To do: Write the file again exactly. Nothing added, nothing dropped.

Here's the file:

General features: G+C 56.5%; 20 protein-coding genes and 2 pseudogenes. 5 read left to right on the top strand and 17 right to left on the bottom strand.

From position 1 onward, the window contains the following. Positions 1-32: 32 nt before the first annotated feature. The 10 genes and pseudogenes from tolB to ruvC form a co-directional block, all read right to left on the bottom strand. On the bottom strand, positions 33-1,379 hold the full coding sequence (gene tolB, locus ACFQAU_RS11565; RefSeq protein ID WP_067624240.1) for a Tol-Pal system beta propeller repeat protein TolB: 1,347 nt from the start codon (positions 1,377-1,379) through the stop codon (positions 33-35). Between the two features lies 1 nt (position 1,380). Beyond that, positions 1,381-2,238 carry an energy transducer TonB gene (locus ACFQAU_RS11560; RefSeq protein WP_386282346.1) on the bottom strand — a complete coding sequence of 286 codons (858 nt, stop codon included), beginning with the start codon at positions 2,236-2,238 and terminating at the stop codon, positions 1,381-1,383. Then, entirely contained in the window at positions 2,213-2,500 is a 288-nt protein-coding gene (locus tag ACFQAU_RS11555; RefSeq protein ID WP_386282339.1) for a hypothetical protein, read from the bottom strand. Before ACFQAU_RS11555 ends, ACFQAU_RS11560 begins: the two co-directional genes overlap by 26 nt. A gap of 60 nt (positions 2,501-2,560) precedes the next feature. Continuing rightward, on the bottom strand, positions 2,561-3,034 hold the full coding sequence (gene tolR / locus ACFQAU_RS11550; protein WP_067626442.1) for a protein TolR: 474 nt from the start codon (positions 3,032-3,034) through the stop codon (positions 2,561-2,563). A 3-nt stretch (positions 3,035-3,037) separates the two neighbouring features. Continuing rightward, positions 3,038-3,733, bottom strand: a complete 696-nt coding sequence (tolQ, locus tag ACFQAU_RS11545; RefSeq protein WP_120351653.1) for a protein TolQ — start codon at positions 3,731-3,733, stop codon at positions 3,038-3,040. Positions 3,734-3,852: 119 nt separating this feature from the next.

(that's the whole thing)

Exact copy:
General features: G+C 56.5%; 20 protein-coding genes and 2 pseudogenes. 5 read left to right on the top strand and 17 right to left on the bottom strand.

From position 1 onward, the window contains the following. Positions 1-32: 32 nt before the first annotated feature. The 10 genes and pseudogenes from tolB to ruvC form a co-directional block, all read right to left on the bottom strand. On the bottom strand, positions 33-1,379 hold the full coding sequence (gene tolB, locus ACFQAU_RS11565; RefSeq protein ID WP_067624240.1) for a Tol-Pal system beta propeller repeat protein TolB: 1,347 nt from the start codon (positions 1,377-1,379) through the stop codon (positions 33-35). Between the two features lies 1 nt (position 1,380). Beyond that, positions 1,381-2,238 carry an energy transducer TonB gene (locus ACFQAU_RS11560; RefSeq protein WP_386282346.1) on the bottom strand — a complete coding sequence of 286 codons (858 nt, stop codon included), beginning with the start codon at positions 2,236-2,238 and terminating at the stop codon, positions 1,381-1,383. Then, entirely contained in the window at positions 2,213-2,500 is a 288-nt protein-coding gene (locus tag ACFQAU_RS11555; RefSeq protein ID WP_386282339.1) for a hypothetical protein, read from the bottom strand. Before ACFQAU_RS11555 ends, ACFQAU_RS11560 begins: the two co-directional genes overlap by 26 nt. A gap of 60 nt (positions 2,501-2,560) precedes the next feature. Continuing rightward, on the bottom strand, positions 2,561-3,034 hold the full coding sequence (gene tolR / locus ACFQAU_RS11550; protein WP_067626442.1) for a protein TolR: 474 nt from the start codon (positions 3,032-3,034) through the stop codon (positions 2,561-2,563). A 3-nt stretch (positions 3,035-3,037) separates the two neighbouring features. Continuing rightward, positions 3,038-3,733, bottom strand: a complete 696-nt coding sequence (tolQ, locus tag ACFQAU_RS11545; RefSeq protein WP_120351653.1) for a protein TolQ — start codon at positions 3,731-3,733, stop codon at positions 3,038-3,040. Positions 3,734-3,852: 119 nt separating this feature from the next.